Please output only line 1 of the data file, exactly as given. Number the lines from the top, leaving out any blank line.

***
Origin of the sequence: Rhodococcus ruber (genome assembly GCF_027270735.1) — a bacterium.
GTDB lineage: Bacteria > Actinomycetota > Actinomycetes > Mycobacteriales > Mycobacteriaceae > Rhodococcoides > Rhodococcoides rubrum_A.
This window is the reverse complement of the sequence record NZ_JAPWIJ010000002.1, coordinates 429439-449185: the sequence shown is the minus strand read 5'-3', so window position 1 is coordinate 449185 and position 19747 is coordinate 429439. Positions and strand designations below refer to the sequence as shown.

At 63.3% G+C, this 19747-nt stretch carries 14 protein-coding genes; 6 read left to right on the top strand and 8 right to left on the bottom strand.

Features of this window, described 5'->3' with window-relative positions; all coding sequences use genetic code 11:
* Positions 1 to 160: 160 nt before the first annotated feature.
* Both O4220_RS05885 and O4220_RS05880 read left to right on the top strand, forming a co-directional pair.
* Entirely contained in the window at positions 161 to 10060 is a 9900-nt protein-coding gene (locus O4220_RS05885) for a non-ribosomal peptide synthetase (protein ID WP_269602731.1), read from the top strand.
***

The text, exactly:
Origin of the sequence: Rhodococcus ruber (genome assembly GCF_027270735.1) — a bacterium.